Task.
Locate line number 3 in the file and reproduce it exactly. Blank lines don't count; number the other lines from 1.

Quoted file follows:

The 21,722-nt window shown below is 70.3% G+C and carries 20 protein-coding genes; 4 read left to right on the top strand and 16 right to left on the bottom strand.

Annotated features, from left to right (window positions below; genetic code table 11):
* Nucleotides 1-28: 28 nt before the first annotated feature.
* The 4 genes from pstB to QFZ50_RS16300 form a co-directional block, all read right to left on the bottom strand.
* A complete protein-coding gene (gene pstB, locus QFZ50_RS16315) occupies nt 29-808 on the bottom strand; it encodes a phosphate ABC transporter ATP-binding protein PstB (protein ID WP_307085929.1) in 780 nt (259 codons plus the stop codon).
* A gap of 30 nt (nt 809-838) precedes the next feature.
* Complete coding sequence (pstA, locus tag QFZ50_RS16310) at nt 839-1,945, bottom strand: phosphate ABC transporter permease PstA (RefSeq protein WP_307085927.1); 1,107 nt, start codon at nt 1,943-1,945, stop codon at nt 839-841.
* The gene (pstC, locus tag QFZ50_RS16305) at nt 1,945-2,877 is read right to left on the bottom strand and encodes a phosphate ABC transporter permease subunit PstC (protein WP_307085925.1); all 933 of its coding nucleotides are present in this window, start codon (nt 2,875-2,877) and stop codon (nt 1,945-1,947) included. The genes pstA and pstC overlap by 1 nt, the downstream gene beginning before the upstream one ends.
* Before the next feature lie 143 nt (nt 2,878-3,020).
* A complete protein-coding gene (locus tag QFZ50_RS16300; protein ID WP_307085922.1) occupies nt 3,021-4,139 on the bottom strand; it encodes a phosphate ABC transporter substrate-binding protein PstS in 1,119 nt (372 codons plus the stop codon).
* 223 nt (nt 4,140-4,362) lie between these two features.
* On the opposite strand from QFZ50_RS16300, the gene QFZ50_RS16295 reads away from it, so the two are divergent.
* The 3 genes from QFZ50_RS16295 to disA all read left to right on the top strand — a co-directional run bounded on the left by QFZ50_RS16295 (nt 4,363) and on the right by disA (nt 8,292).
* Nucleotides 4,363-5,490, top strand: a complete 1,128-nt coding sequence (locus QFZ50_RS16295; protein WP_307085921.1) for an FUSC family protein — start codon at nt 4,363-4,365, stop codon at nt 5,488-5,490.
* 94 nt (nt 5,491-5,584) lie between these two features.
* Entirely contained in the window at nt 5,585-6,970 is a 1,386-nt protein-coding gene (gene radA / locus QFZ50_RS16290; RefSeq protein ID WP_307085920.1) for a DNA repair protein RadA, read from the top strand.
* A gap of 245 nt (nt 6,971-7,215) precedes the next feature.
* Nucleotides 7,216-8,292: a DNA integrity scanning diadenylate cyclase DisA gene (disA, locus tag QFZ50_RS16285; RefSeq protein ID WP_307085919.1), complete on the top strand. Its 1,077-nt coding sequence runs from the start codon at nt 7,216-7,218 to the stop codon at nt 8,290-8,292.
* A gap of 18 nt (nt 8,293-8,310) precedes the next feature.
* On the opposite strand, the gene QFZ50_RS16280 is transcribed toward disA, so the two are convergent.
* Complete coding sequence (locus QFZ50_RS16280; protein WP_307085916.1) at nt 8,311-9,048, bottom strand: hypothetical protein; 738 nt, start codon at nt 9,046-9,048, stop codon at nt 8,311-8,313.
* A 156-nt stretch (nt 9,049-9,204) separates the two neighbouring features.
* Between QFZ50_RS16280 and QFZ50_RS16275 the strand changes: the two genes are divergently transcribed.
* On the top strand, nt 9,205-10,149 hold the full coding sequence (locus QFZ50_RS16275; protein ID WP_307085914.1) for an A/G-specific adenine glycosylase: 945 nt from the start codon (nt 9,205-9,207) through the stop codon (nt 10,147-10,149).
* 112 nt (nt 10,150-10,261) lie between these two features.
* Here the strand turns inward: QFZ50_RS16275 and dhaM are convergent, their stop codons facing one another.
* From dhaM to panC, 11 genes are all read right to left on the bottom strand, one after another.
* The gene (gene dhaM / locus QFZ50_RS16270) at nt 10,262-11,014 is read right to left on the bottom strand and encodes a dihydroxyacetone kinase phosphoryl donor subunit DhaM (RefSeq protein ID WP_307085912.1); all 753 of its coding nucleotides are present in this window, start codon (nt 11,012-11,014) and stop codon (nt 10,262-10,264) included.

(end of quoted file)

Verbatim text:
* Nucleotides 1-28: 28 nt before the first annotated feature.